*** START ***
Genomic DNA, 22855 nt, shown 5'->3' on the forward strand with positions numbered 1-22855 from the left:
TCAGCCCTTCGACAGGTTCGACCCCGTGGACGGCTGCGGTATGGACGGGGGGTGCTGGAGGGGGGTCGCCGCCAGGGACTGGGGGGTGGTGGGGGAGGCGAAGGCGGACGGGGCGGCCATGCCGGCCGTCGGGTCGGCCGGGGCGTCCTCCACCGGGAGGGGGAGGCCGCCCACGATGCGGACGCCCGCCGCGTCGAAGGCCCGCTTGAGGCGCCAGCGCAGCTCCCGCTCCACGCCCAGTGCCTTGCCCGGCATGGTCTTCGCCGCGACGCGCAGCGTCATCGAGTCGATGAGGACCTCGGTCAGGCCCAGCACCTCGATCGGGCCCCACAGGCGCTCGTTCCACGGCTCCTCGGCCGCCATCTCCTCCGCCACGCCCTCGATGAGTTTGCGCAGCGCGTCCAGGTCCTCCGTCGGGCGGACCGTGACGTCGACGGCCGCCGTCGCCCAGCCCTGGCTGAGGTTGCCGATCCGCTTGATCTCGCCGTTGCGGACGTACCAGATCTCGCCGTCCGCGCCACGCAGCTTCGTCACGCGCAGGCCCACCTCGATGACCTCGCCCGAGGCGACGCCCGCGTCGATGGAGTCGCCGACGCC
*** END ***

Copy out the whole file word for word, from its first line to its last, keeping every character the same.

Genomic DNA, 22855 nt, shown 5'->3' on the forward strand with positions numbered 1-22855 from the left:
TCAGCCCTTCGACAGGTTCGACCCCGTGGACGGCTGCGGTATGGACGGGGGGTGCTGGAGGGGGGTCGCCGCCAGGGACTGGGGGGTGGTGGGGGAGGCGAAGGCGGACGGGGCGGCCATGCCGGCCGTCGGGTCGGCCGGGGCGTCCTCCACCGGGAGGGGGAGGCCGCCCACGATGCGGACGCCCGCCGCGTCGAAGGCCCGCTTGAGGCGCCAGCGCAGCTCCCGCTCCACGCCCAGTGCCTTGCCCGGCATGGTCTTCGCCGCGACGCGCAGCGTCATCGAGTCGATGAGGACCTCGGTCAGGCCCAGCACCTCGATCGGGCCCCACAGGCGCTCGTTCCACGGCTCCTCGGCCGCCATCTCCTCCGCCACGCCCTCGATGAGTTTGCGCAGCGCGTCCAGGTCCTCCGTCGGGCGGACCGTGACGTCGACGGCCGCCGTCGCCCAGCCCTGGCTGAGGTTGCCGATCCGCTTGATCTCGCCGTTGCGGACGTACCAGATCTCGCCGTCCGCGCCACGCAGCTTCGTCACGCGCAGGCCCACCTCGATGACCTCGCCCGAGGCGACGCCCGCGTCGATGGAGTCGCCGACGCC